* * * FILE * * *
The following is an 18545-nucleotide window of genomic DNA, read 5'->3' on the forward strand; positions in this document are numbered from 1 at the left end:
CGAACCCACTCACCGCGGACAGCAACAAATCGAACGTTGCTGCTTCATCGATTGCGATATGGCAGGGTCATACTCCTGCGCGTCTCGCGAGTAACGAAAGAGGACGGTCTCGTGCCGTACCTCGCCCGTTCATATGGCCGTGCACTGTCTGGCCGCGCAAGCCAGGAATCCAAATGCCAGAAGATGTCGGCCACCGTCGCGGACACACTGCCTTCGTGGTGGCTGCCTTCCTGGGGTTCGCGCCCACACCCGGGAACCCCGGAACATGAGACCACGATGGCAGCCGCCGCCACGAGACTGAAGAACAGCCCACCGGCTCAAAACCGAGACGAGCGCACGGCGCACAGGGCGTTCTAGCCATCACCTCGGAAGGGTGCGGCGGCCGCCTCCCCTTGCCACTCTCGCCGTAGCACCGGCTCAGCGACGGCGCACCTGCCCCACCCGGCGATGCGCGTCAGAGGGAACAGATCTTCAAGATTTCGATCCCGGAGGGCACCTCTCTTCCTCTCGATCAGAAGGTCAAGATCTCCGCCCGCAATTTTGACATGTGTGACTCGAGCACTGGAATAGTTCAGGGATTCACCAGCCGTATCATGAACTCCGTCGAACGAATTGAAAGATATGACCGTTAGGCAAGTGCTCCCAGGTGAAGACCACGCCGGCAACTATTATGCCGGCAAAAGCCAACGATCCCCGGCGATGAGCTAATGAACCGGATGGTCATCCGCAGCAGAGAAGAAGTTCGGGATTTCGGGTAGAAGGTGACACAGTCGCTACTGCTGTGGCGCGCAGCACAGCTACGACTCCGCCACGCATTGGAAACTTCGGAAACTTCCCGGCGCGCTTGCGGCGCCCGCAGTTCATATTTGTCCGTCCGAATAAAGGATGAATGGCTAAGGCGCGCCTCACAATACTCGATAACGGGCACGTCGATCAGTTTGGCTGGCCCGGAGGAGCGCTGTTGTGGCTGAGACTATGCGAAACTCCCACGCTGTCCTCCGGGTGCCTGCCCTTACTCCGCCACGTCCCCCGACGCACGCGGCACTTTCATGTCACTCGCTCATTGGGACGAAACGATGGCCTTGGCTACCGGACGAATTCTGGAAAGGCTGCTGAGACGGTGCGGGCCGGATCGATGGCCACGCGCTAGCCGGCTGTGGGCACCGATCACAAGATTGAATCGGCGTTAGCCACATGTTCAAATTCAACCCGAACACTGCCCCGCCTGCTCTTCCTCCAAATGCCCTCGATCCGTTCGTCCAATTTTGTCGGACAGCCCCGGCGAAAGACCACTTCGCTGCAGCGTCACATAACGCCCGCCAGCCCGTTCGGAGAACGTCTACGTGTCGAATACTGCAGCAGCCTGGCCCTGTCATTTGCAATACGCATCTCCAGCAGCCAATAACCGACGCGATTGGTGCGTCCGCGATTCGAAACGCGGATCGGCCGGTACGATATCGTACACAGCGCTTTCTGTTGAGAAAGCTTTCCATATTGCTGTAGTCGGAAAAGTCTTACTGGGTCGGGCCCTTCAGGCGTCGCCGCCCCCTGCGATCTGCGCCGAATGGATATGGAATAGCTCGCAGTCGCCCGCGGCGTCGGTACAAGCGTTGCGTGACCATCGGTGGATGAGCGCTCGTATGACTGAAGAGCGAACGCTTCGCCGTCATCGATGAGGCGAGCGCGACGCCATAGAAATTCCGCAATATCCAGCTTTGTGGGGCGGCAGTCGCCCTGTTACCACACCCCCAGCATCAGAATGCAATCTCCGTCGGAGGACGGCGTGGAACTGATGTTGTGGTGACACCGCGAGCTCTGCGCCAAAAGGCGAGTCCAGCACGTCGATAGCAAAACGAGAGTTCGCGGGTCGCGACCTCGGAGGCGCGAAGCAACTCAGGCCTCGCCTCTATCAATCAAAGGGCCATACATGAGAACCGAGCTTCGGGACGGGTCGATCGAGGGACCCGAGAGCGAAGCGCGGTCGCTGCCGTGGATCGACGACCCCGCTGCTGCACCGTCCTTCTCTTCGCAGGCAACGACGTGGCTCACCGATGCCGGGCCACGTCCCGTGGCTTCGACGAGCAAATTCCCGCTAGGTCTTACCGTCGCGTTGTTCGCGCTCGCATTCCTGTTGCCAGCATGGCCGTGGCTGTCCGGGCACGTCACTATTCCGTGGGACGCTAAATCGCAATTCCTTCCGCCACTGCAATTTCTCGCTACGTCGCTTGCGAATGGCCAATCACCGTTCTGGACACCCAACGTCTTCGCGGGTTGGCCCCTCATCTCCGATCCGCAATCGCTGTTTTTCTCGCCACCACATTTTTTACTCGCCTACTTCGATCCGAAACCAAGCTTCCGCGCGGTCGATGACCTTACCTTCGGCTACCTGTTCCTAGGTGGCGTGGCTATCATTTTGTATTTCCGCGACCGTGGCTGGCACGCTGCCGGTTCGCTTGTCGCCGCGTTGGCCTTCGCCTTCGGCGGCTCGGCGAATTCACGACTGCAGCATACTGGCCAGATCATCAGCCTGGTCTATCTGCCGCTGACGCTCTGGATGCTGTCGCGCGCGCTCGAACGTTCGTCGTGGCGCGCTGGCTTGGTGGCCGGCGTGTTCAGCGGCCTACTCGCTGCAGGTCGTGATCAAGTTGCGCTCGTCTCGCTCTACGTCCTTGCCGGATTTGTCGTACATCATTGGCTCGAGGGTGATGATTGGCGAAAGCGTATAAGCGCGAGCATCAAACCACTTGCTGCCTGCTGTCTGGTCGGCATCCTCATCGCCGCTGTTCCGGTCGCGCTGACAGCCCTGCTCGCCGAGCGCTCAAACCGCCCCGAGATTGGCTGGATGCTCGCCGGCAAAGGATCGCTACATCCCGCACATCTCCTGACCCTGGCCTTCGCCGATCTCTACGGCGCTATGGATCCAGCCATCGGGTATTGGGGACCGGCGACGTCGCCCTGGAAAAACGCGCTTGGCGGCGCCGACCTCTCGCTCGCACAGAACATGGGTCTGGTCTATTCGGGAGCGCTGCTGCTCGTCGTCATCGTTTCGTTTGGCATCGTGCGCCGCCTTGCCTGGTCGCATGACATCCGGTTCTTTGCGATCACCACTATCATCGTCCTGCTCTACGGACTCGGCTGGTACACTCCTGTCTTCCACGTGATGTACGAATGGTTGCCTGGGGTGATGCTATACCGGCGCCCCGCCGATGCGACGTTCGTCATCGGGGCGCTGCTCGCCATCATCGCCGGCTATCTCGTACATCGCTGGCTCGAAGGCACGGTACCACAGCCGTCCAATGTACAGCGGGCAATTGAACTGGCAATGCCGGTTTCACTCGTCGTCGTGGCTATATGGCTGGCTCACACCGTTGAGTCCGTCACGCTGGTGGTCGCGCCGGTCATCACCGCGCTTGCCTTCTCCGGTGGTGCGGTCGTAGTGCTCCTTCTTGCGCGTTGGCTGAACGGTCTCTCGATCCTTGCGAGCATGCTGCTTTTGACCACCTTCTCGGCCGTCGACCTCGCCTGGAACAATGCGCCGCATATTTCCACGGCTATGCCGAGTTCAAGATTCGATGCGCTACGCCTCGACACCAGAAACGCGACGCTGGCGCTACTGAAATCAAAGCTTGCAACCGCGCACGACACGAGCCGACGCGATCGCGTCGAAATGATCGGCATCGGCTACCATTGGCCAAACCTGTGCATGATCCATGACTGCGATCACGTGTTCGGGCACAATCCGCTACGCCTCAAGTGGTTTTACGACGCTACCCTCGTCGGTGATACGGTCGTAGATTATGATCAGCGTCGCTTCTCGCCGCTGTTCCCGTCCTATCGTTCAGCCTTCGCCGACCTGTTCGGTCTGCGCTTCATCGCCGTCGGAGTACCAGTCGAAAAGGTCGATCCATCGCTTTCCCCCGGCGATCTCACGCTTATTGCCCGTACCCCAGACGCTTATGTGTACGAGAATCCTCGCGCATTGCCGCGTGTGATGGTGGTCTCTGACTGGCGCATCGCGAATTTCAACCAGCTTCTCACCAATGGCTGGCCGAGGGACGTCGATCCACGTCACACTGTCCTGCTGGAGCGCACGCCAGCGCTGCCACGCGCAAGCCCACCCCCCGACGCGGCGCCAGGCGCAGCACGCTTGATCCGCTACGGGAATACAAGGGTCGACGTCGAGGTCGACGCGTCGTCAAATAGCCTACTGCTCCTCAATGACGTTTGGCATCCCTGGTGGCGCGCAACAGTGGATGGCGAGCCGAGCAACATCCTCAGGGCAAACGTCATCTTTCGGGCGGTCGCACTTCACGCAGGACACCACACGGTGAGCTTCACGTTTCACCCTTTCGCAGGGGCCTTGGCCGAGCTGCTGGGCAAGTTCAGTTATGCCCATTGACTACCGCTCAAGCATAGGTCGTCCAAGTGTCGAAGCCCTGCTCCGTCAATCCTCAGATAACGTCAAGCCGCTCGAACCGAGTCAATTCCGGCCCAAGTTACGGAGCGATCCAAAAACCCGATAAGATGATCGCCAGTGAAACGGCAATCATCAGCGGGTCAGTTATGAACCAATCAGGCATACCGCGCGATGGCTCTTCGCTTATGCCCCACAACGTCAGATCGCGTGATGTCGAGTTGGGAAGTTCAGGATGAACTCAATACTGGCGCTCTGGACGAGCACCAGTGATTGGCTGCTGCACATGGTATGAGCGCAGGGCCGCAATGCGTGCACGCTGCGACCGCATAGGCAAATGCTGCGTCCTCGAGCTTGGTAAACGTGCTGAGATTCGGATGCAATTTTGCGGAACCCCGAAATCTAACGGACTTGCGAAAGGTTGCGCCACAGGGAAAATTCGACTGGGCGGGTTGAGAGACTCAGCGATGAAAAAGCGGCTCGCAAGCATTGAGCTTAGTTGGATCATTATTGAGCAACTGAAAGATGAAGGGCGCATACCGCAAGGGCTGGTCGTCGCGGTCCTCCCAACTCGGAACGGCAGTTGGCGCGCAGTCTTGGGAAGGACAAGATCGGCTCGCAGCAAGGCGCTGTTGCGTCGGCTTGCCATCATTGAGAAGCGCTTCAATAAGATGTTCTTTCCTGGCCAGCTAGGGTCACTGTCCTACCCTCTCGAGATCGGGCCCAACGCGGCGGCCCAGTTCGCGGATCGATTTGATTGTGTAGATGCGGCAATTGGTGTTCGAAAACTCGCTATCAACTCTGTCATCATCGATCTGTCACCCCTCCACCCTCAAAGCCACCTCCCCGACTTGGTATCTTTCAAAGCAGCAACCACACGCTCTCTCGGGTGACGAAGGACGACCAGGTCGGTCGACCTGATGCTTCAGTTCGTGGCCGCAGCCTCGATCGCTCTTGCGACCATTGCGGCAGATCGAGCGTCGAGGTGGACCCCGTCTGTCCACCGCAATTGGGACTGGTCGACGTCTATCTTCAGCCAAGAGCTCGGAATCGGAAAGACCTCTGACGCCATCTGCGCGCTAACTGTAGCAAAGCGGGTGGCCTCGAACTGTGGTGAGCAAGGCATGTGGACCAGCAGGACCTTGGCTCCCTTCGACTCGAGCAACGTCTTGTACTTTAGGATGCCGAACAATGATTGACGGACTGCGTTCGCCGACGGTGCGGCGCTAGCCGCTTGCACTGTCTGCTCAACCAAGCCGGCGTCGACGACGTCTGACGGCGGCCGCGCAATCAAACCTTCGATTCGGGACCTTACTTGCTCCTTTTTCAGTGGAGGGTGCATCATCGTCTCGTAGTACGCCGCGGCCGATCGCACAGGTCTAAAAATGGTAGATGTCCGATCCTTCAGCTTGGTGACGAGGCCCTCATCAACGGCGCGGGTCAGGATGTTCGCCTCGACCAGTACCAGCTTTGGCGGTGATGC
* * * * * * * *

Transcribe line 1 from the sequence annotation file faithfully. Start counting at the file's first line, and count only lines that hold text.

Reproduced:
The following is an 18545-nucleotide window of genomic DNA, read 5'->3' on the forward strand; positions in this document are numbered from 1 at the left end: